The purchase will bring them instant expertise with high performance standards like InfiniBand. It will also help to have design teams versed in high speed, large node networking apply their knowledge to the GPU field and create solutions better suited for the technology. They will also continue to sell current Mellanox products.
Another purchase in the past that looks somewhat similar to this is AMD’s acquisition of SeaMicro. That company was selling products based on their Freedom Fabric technology to create ultra-dense servers utilizing dozens of CPUs. This line of products was discontinued by AMD after poor sales, but they expanded upon Freedom Fabric and created the Infinity Fabric that powers their latest Zen CPUs.
I can see a very similar situation occurring at NVIDIA. AMD is using their Infinity Fabric to connect multiple chiplets on a substrate, as well as utilizing that fabric off of the substrate. It also has integrated that fabric into their latest Vega GPUs. This philosophy looks to pay significant dividends for AMD once they introduce their 7nm CPUs in the form of Zen 2 and EPYC 2. AMD is not relying on large, monolithic dies for both their consumer and enterprise parts, thereby improving yields and bins on these parts as compared to what Intel does with current Xeon parts.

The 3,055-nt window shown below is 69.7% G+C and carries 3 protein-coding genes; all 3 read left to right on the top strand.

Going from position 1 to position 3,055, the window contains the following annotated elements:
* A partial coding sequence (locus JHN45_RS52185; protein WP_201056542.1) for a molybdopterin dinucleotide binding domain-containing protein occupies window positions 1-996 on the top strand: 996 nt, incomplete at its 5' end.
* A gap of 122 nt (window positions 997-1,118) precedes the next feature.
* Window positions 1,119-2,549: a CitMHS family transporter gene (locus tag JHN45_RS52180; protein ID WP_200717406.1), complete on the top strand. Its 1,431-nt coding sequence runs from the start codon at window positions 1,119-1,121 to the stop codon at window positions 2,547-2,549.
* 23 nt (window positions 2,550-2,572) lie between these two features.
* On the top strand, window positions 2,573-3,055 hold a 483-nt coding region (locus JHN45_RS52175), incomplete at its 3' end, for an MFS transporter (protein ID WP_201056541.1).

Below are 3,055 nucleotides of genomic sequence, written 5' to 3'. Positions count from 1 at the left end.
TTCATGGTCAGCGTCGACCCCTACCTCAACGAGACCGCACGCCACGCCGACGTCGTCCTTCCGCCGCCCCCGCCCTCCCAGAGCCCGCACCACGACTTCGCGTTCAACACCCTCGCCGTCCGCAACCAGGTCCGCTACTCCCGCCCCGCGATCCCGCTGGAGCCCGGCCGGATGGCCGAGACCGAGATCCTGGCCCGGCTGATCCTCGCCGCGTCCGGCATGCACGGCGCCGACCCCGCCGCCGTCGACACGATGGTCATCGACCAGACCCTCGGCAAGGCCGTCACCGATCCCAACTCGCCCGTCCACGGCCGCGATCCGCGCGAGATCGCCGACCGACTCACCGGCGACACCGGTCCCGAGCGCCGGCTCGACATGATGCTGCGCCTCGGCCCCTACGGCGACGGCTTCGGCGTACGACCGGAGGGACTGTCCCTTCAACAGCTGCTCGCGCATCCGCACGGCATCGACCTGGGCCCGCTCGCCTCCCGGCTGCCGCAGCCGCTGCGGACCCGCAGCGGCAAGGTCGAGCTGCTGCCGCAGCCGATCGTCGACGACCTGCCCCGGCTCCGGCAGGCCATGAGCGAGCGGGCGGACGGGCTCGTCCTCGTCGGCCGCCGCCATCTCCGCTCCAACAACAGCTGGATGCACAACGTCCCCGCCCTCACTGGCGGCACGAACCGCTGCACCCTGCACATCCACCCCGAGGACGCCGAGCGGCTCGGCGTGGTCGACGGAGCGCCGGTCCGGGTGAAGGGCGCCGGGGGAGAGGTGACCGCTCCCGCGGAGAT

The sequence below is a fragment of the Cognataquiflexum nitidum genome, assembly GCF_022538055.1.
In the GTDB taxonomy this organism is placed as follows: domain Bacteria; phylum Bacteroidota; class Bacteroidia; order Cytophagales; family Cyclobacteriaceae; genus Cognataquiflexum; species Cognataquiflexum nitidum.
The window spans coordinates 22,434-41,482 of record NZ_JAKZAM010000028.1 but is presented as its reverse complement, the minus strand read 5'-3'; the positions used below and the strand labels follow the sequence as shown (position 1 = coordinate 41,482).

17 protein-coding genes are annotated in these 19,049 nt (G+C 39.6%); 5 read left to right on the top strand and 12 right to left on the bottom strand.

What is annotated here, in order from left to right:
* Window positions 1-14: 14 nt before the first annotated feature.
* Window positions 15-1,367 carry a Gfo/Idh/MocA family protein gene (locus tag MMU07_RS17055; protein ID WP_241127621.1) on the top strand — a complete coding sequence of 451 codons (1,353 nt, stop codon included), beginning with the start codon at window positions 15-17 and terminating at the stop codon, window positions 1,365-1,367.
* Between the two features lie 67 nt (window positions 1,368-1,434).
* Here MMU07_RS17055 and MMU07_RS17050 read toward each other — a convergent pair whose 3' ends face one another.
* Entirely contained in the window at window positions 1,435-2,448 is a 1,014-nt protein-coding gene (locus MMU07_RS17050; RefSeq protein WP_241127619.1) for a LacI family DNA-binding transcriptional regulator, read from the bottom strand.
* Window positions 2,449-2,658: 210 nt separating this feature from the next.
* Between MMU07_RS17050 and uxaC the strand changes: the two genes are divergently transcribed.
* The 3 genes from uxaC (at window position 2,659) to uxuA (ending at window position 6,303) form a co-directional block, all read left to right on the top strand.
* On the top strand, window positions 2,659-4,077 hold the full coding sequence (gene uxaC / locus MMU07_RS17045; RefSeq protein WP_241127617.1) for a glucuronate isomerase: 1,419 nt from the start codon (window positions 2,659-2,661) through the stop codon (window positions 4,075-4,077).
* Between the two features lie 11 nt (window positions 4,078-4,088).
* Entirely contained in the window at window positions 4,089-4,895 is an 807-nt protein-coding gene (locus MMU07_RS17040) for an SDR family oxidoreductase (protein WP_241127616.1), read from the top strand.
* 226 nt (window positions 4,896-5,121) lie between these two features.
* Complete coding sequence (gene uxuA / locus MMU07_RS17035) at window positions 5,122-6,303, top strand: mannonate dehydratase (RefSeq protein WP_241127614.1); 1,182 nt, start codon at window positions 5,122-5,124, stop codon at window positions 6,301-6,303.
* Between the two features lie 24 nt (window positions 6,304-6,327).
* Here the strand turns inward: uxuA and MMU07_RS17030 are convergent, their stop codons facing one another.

When looking at the Mellanox purchase from this view, it makes a lot of sense for NVIDIA. With process node advances moving at a much slower pace, the demand for higher performance solutions is only increasing. To meet this demand NVIDIA will be required to make efficient, multi-chip solutions that may require more performance and features than what can be covered by NVLINK. Mellanox could potentially provide the expertise and experience to help NVIDIA achieve such scale.
Subject: General Tech | January 24, 2012 - 01:24 PM | Jeremy Hellstrom
Tagged: Intel, QLogic, purchase, Infiniband, HPC
Intel blew tiny $125 million piece of their record breaking quarterly income to purchase QLogic's InfiniBand business, which gives them access to a networking technology significantly faster than Ethernet. InfiniBand is what is referred to as a switched fabric technology which allows multiple switches to connect to multiple hosts or data stores as opposed to the more point to point single broadcast which current ethernet based networks use.
That may look familiar to some, but not as a network technology; it matches the communications architecture behind PCIe and SATA. As we have seen, the speed difference between parallel connections and serial is quite impressive and InfiniBand's fastest implementation is currently capable of transferring 25 Gbit/s per lane. That is significantly faster than the 1Gbit/s per lane PCIe 3.0 can provide which is why some current implementations of InfiniBand are used in High Performance Computing (HPC) applications. InfiniBand also offers incredibly low latency of between 100 to 200 nanoseconds, depending on the implementation.